Outside the Safe Operating Space of a New Planetary Boundary for Per- and Polyfluoroalkyl Substances (PFAS)

by | Sep 23, 2022 | 0 comments

Ian T. Cousins, Jana H. Johansson, Matthew E. Salter, Bo Sha, and Martin Scheringer

Environ. Sci. Technol. 2022, 56, 16, 11172–11179
Publication Date:August 2, 2022
https://doi.org/10.1021/acs.est.2c02765
Copyright © 2022 The Authors. Published by American Chemical Society

ABSTRACT: It is hypothesized that environmental contamina-
tion by per- and polyfluoroalkyl substances (PFAS) defines a separate planetary boundary and that this boundary has been
exceeded. This hypothesis is tested by comparing the levels of four
selected perfluoroalkyl acids (PFAAs) (i.e., perfluorooctanesulfonic acid (PFOS), perfluorooctanoic acid (PFOA), perfluorohexane-
sulfonic acid (PFHxS), and perfluorononanoic acid (PFNA)) in various global environmental media (i.e., rainwater, soils, and
surface waters) with recently proposed guideline levels. On the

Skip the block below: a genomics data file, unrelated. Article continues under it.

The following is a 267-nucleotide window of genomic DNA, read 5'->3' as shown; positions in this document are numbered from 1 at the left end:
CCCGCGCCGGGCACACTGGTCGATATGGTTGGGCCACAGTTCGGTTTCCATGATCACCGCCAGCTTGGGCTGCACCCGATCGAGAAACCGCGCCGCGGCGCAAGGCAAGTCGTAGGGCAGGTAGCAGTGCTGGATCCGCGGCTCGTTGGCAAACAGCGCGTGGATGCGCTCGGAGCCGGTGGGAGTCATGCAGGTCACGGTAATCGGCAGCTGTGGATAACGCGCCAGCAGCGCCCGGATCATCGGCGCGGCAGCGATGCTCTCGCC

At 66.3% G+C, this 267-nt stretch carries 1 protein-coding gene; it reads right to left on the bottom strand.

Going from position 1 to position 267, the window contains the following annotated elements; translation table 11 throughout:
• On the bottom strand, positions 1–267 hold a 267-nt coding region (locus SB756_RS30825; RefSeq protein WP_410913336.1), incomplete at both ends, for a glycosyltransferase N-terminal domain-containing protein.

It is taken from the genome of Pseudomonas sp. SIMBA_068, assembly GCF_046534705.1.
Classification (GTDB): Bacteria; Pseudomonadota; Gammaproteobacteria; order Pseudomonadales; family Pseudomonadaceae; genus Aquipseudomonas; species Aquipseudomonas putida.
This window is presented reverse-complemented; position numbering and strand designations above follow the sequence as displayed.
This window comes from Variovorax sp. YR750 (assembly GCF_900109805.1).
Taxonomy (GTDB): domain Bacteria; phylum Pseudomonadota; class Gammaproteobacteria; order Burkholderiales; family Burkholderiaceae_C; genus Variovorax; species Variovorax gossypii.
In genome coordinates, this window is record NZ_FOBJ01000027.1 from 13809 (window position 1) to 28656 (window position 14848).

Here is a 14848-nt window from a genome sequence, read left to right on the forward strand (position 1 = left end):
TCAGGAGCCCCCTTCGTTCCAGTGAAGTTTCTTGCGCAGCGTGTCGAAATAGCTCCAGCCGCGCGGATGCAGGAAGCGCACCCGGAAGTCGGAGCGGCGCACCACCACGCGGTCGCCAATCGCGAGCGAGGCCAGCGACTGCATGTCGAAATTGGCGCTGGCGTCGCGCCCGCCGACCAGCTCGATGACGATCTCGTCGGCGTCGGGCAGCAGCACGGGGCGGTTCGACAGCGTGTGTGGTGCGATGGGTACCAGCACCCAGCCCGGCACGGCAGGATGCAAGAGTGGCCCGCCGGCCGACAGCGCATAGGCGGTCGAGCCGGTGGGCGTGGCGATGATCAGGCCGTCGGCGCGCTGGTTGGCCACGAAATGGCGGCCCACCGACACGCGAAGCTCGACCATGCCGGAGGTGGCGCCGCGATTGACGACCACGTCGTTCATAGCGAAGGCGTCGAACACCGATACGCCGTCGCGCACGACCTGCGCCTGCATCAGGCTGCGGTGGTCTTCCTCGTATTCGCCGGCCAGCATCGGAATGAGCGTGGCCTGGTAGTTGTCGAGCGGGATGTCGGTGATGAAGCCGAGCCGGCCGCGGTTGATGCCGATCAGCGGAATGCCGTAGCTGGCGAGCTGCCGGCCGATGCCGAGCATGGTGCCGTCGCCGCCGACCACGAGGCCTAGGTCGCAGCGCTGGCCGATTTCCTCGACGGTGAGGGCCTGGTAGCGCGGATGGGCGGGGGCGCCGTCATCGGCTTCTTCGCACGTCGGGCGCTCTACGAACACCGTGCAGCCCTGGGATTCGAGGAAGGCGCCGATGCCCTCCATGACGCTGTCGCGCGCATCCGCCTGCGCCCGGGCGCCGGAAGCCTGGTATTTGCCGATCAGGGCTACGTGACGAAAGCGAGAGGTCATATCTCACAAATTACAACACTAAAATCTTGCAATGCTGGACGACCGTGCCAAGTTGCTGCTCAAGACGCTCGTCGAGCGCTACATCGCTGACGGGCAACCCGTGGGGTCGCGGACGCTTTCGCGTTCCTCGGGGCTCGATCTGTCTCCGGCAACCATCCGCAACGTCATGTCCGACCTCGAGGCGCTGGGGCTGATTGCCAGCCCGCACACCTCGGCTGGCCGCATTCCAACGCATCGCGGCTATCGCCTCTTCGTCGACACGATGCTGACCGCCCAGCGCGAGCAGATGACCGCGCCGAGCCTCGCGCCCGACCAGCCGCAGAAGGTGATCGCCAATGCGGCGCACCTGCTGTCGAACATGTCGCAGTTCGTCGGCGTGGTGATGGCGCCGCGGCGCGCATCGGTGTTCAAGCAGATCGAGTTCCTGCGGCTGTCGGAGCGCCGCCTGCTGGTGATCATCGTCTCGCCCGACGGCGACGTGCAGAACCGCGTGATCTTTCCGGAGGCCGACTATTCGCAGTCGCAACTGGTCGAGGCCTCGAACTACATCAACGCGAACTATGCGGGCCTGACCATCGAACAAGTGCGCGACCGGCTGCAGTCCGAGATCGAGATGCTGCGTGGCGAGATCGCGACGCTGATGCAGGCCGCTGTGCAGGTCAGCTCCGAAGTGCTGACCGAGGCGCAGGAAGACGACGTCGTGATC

basis of the four PFAAs considered, it is concluded that (1) levels
of PFOA and PFOS in rainwater often greatly exceed US
Environmental Protection Agency (EPA) Lifetime Drinking
Water Health Advisory levels and the sum of the aforementioned four PFAAs (Σ4 PFAS) in rainwater is often above Danish
drinking water limit values also based on Σ4 PFAS; (2) levels of PFOS in rainwater are often above Environmental Quality Standard
for Inland European Union Surface Water; and (3) atmospheric deposition also leads to global soils being ubiquitously
contaminated and to be often above proposed Dutch guideline values. It is, therefore, concluded that the global spread of these four
PFAAs in the atmosphere has led to the planetary boundary for chemical pollution being exceeded. Levels of PFAAs in atmospheric
deposition are especially poorly reversible because of the high persistence of PFAAs and their ability to continuously cycle in the
hydrosphere, including on sea spray aerosols emitted from the oceans. Because of the poor reversibility of environmental exposure to
PFAS and their associated effects, it is vitally important that PFAS uses and emissions are rapidly restricted.
KEYWORDS: PFAS, planetary boundary, chemical pollution, environmental exposure

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